Who doesn’t like a good, sexy vampire? Of course, that’s why Twilight did well! But wait, shouldn’t that mean the new book should be doing as well? Is it just because the Twilight craze ran its course? Is it just too borderline for today’s political climate? Or is it just that it gives Edward too much character?
For anyone living in a place where young girls could get their hands on this book when they came out, you likely recall the craze. Screaming girls, vampire shirts everywhere, vampire mania in other books, movies, TV shows, it was all over! Most of us are glad it died down eventually, but if it worked then, why isn’t it working now?
There are a few theories out there. A basic Google search will show you several articles saying it’s the political climate. Edward being a stalker and more similar issues likely just make it a no-no for parents or similar thoughts. So this is a possibility.
Others say it’s just too late. The twilight craze is over, and you can’t just resurrect it.
But that isn't’ true. Harry Potter crazy almost was reborn when the first Fantastic Beasts book came out. The world went nuts when the musical came out. Those flames can be relit in time, but why isn’t it coming even close with Twilight?
Well, part of is, half of those who want to read this book, have read half of it. That’s right. Someone hacked Moor Mrs. Meyer’s computer and leaked half the book on the internet. She was so upset it is reported she just wanted to kill the characters off and never go back. She didn’t, but she never finished the book. But now, years later, she’s finally done it.
So perhaps that’s part of it. Half of the book was already read in beta form, so the buzz is even more dead.
But what if I told you it has nothing to do with politics or even missing the opening. But it has to do with character.
The characters of Twilight are well mocked for being shallow and hallow. The actor who played Edward hated this fact and hated playing a character so empty. It ruined his career and was like pulling teeth to play. So wouldn’t we all be happy to see Edward get so much depth and character in this new book?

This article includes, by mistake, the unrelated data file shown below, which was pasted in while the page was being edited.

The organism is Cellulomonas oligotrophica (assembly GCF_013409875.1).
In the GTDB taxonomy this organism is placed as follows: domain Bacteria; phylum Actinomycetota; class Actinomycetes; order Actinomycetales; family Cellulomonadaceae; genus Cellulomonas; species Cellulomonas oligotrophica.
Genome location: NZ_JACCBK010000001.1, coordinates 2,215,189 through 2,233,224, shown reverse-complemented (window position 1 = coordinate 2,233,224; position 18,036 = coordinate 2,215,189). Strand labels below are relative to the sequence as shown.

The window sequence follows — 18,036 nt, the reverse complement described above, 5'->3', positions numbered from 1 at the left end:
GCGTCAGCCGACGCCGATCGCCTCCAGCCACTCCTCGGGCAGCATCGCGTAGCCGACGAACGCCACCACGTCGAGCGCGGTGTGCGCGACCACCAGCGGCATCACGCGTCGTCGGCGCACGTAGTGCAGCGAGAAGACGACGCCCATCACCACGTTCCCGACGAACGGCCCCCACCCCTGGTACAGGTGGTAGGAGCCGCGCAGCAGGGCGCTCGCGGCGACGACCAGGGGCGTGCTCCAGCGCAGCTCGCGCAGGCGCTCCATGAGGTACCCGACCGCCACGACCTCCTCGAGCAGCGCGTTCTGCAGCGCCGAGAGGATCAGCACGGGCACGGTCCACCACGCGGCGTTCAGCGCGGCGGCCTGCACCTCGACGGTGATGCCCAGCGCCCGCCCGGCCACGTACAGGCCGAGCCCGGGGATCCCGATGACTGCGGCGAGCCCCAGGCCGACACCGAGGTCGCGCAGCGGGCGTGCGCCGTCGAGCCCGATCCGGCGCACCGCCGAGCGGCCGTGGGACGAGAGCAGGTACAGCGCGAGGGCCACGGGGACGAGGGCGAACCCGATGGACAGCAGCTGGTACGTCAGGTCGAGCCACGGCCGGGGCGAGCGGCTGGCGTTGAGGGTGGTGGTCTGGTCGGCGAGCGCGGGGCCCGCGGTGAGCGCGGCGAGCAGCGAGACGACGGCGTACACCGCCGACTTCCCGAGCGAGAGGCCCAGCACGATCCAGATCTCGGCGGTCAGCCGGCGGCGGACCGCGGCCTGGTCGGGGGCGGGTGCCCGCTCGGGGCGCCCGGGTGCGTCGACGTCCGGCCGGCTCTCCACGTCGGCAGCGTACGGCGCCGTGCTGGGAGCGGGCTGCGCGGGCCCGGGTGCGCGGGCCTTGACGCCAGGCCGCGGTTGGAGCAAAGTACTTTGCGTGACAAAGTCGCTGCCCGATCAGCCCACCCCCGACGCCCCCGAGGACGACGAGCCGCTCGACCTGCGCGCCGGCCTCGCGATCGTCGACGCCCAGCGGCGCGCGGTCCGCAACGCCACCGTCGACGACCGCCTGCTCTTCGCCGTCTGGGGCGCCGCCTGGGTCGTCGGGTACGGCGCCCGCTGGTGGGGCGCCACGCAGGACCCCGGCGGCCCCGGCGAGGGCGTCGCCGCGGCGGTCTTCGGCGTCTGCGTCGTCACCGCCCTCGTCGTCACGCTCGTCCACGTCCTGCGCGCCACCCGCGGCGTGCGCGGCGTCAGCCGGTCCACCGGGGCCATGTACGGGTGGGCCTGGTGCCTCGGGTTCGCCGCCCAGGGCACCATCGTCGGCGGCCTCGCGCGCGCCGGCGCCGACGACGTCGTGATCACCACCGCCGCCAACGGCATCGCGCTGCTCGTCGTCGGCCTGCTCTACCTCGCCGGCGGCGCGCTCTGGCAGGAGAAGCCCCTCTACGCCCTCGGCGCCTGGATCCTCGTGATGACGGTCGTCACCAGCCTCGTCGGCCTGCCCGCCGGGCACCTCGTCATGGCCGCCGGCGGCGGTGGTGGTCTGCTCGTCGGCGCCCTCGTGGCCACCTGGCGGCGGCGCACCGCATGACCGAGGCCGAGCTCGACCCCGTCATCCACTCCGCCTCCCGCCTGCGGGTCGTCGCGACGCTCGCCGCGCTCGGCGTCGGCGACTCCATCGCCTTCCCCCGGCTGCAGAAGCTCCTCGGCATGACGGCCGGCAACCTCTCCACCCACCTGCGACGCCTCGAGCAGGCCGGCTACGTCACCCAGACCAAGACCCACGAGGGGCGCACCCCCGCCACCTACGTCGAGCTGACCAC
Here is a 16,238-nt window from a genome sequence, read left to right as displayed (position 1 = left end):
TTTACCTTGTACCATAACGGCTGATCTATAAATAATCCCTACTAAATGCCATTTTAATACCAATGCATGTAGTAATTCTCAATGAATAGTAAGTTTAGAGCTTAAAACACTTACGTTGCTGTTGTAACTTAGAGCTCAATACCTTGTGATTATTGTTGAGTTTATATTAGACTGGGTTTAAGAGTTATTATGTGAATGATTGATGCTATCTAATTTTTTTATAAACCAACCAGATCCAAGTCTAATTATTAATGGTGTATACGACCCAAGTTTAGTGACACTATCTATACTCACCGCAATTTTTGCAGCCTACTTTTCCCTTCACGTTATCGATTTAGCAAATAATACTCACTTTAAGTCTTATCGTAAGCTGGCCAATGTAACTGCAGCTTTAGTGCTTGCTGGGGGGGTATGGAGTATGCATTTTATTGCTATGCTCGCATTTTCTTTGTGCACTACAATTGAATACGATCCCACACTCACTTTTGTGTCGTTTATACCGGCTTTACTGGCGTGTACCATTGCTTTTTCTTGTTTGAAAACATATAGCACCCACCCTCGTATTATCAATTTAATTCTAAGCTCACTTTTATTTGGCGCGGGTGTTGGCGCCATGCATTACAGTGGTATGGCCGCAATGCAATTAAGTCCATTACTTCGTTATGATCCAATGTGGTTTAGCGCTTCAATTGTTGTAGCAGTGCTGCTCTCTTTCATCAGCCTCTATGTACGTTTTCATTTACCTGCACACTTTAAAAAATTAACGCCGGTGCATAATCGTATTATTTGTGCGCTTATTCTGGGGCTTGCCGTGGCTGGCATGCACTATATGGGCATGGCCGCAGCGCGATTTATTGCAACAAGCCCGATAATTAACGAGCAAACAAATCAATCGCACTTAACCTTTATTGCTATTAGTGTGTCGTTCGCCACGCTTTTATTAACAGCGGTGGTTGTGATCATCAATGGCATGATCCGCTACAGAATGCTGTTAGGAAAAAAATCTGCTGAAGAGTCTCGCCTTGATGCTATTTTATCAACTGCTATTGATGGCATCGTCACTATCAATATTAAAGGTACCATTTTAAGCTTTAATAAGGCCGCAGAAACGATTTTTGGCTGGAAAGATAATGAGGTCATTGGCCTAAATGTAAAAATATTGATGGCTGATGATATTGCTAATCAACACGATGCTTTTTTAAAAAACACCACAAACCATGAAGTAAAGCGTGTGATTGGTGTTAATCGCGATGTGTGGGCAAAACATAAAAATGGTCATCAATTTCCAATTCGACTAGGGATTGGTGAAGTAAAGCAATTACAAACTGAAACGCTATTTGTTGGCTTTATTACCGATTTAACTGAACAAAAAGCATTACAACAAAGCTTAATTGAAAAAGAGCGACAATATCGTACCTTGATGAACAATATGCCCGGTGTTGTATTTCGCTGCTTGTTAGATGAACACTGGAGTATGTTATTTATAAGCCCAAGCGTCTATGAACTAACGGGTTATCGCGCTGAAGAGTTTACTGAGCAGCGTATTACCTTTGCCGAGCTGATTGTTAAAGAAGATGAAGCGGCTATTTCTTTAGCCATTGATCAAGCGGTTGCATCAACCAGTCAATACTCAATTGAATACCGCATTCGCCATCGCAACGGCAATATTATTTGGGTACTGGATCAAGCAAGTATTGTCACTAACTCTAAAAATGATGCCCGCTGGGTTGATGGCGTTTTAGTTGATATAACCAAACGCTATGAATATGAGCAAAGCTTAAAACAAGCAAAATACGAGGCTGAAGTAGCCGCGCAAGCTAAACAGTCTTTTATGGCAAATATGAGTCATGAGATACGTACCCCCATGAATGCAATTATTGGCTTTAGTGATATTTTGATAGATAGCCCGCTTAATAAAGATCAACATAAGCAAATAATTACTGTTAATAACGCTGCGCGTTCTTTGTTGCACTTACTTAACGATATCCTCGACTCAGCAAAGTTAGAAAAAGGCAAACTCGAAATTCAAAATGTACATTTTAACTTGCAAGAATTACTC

No. The answer is not at all. Because that’s what made Twilight such a powerful book in the first place. It gave any pre-teen to teenage to adult girl/woman the chance to role-play their own vampire boyfriend/husband fantasy. Bella was so shallow, nothing but teenage high and lows, she could be anyone. She could be you. You could be Bella or your complete opposite personality sister could be Bella. Anyone could step into Bella’s shoes because she was so empty and just did the expected teenage thing.
What about Edward though? Wouldn’t you want your beau to be full of depth and amazing character to fall in love with?
No. Just no. Because as anyone who dreams about a boy then dates a boy knows, the real thing is never as good as your fantasy. A true good character with depth has flaws, and not the ‘I love you too much’ kind of flaws either. Not the ones that force him to break your heart. I mean things that have no romance at all. Like, he eats like a slob or bigger problems, he doesn’t know how to communicate and so says things that hurt for no reason, or gets upset when you don’t pick where you want to eat or change your mind for the eight-time, or maybe he gets angry with himself so snaps at you while you’re building a bookshelf.
Those things build a real character but they kill a fantasy. Twilight’s success was in her ability to make the characters so empty, the prose so simple, and the plot exactly what you’d dream, good and bad, to help build a fantasy of you and your vampire. It’s that simple. And adding character to the prince or princess kills it.
And the filmmakers knew that. It’s why they went for more empty characters and more eye candy. It has a fun story, to say the least, even if it’s... odd, which adds to the appeal. But it’s about being able to feel like you’re living the romance fully.
And that’s why it’s not taking off. It’s not about marketing or timing or politics. It’s about why fans loved it at all. It has been so long, those people no longer want to play pretend, and least of all when the story is only adding character and things they can fill. And new audiences aren’t getting that same pretending experience.
Want to make another Twilight? Find the same empty formula, and write lesbian or gay vampires. That hits a market not yet had and would do about the same.
So is Twilight good or bad? It’s up to you. What do you think though? Do you think it really is just a missed window or politics? Am I right? If you loved Twilight in the hay day, what about it captured you? Let me know below and subscribe for more content just like this.